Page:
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Biomarker may lead to early fetal alcohol spectrum diagnosis

Queensland Health is reminding pregnant women there is no safe level of alcohol, as researchers look to biomarkers in the blood which may indicate risk for Fetal Alcohol Spectrum Disorder (FASD).

FASD is a lifelong neurodevelopmental condition that results from prenatal alcohol exposure.

It is the leading cause of non-genetic disability in Australia, and children with FASD can often experience significant challenges across range of areas of their life, including learning, memory, behaviour and their everyday life skills.

Brett McWhinney from Pathology Queensland (PQ) said his team were working with Dr Natasha Reid and Professor Karen Moritz from the University of Queensland, Child Health Research Centre to explore biomarkers in the blood, which are created by the body when exposed to alcohol.

"This research is still in its early days, but if we can identify early that a baby may have been exposed to alcohol prenatally and doctors can be on alert for the potential for FASD and intervene sooner," he said.

Mr McWhinney said that early diagnosis, intervention and treatment could lead to improved patient outcomes.

"Currently, FASD isn’t diagnosed in children until they’re between seven and 10 years old. This means that for much of their early lives there have been questions over their health and behaviour but few answers," he said.

"It’s not uncommon for these children to struggle in school and have trouble learning, which is often the result of being disruptive in class and other antisocial behaviours. This can marginalise a child and create life-long challenges.

According to the 2018 Chief Health Officers report, 82 per cent of Queensland women who drank alcohol prior to pregnancy continued to do so during pregnancy at lower levels.

Gold Coast Health Paediatrician Dr Doug Shelton, who runs an FASD clinic for children, said there was no safe lower limit of alcohol during pregnancy.

"Some people might drink very little and have a baby effected, it’s impossible to predict," Dr Shelton said.

"It depends on a whole host of variables including the type of drinking [binge], the mother’s size and genetics, how she metabolises alcohol, the baby’s genetics and how the baby metabolises alcohol."

Dr Shelton’s team provide a comprehensive multidisciplinary in-depth assessment including a paediatrician, neurologist, psychologist, occupational therapist, and social worker.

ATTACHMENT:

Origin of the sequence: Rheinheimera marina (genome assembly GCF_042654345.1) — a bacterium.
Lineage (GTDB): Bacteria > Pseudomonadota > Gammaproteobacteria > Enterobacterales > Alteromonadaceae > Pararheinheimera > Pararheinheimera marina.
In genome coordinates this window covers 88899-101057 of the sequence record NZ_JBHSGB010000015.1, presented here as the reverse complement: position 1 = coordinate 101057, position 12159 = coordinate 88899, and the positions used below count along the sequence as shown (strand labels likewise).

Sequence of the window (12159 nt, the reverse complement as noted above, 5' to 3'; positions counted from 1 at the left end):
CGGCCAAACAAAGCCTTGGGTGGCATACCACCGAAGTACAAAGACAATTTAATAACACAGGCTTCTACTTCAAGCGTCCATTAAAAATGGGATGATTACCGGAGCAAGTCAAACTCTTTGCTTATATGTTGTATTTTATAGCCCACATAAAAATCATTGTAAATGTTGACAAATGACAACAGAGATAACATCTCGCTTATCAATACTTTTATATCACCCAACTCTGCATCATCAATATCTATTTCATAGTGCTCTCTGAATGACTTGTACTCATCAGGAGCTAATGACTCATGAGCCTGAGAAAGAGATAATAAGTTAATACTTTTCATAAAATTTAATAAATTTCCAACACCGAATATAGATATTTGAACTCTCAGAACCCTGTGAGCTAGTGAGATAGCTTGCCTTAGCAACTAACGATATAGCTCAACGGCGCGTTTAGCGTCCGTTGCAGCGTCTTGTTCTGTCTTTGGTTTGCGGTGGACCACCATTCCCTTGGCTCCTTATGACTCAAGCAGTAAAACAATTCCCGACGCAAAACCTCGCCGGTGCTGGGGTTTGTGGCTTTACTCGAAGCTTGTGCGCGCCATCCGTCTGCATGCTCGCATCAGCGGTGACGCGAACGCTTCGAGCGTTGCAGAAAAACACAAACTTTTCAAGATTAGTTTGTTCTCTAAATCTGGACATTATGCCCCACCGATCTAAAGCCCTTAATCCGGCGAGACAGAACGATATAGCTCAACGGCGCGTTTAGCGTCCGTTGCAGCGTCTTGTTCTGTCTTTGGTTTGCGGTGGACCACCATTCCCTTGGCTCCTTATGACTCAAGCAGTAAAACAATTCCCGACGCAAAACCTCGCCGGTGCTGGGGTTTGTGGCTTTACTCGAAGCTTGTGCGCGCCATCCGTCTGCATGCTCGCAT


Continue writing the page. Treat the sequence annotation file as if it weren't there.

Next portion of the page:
"We see children who have a definite history of pre-natal alcohol exposure and their parents or guardians are concerned about their children not developing or reaching milestones," he said.

"We are really trying to work out how their brain works. We then can understand their strengths and weaknesses.

"We develop an individualised assessment and management plan and can work with schools, parents, friends and sport coaches, to properly tailor their expectations to match the child’s capability.

"A mismatch of expectations about a child’s behaviour and abilities sets up an ongoing litany of failures. And the message the child gets when they fail these unrealistic expectations is that they are bad or dumb.

"Flip that expectation and if a teacher for example, knows that 10-year-old child has the ability of a seven-year-old, then those expectations can be managed."

Sam Pinnell founded the QLD FASD Parent Support Group after her son was diagnosed.

"He was the eighth child diagnosed with FASD at the clinic," Ms Pinnell said.

"I was devastated and needed other people to talk but the clinic was so new, at the time they didn’t have those support systems in place."

The closed Facebook group now has almost 780 members.

"It’s a lonely journey and you need people who have had similar experiences."

Dr Shelton and Ms Pinnell agreed there was a lot of misinformation about FASD and the dangers of drinking alcohol during pregnancy.

"Most people know that alcohol and pregnancy don’t mix. However, in Queensland 50 per cent of pregnancies are unplanned and those women continue to consume alcohol. By the time they find out they are six to 12 weeks pregnant, it’s too late the and the damage has been done," Dr Shelton said.

"I spoke at an event for pregnant women and midwives about FASD and a woman there was seven or eight months pregnant. She was very stressed and not coping - her obstetrician suggested she have a few wines and assured her that she was no longer in the first trimester and it was completely safe. It’s so concerning that this misinformation is out there," Ms Pinnell said.

FASD International Awareness Day is held on 9 September.

Last updated: 9 September 2019